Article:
Why FIFA Really Banned The Removal Of Shirts In Goal Celebrations

It turns out Diego Forlan has a lot to answer for.

A player is booked for taking his shirt off.
Yellow Card for taking off your shirt It wasn't always this way. Image Getty

Diego Forlan’s Manchester United career was something of a mixed bag.

On the one hand, the Uruguayan went 26 games for the Red Devils without scoring a goal but, on the other, he did go on to score important goals against the likes of Glasgow Rangers and arch-rivals Liverpool.

Oh and he was also guilty of this absolutely horrendous miss though, granted, it did come in a pre-season friendly:

Joint top scorer at the 2010 World Cup, where he also claimed the FIFA Golden Ball as the tournament’s best player, it’s fair to say Forlan bounced back from his time at Old Trafford.

A two-time Pichichi Trophy winner as top scorer in Spain’s La Liga on two occasions, Forlan’s impact on the game is keenly felt even today – but not necessarily in the way he might have wanted.

Because, to all intents and purposes, Forlan may be one of the chief reasons footballers are no longer allowed to celebrate a goal by taking off their shirts.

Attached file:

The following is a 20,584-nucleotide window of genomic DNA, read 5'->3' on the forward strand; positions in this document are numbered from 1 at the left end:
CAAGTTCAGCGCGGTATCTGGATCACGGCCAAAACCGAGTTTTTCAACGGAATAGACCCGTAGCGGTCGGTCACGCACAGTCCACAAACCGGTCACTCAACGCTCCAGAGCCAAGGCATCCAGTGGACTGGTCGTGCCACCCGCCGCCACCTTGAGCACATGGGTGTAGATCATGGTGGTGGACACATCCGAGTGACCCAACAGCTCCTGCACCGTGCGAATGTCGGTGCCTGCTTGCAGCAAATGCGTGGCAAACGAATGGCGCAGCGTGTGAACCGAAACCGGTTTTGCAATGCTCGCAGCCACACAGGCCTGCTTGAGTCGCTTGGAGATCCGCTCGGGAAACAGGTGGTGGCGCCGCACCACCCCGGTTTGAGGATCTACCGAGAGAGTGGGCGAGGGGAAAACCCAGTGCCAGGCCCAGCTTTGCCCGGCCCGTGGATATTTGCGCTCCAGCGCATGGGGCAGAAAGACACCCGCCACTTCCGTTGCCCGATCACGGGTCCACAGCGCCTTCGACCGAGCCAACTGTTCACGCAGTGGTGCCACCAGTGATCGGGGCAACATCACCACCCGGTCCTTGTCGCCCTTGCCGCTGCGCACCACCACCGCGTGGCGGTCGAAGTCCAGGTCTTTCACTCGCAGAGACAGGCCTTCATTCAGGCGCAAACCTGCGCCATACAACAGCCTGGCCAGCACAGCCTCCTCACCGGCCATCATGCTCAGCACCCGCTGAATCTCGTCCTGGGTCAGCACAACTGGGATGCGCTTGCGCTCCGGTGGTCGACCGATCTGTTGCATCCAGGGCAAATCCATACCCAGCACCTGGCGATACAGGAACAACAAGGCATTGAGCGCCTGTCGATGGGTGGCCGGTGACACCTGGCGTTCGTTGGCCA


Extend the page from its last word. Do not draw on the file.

It all dates back to Forlan’s time with Manchester United and a league encounter with Southampton in the 2002-03 campaign.

Forlan, as you already know, struggled to find the net during his time with United so, when he did score against the Saints on that particular occasion, he was in the mood to celebrate.

At the time, there were no rules in place governing that the removal of a shirt would prompt an automatic yellow card.

Forlan changed all that though after suffering the kind of epic fail that earmarked his Red Devils career.

The problem was not so much that Forlan couldn’t get his shirt off – he did that and looked as happy as larry, swinging it around his head in celebration.

No, the real issues emerged when the South American attempted to get the damn thing back on, prompting a few mental minutes in which Forlan had no shirt on at all and was left running around carrying an inside out shirt.

Fortunately, some of those mental few minutes were captured for posterity on YouTube:

Just a few months later, the current rules were implemented by a FIFA sub-committee with a BBC Sport report on the change highlighting the fallout from the Forlan incident.

Obviously the Uruguayan was not the sole reason behind the change – the report also points to unhappy shirt sponsors and the impact the images may have had in the Muslim world where the sight of bare chests is deemed offensive.

Still, loaded likes to think it’s all down to Forlan and his ridiculous inside-out shirt – it’s nice to think he made some sort of impact on the Premier League. However small.

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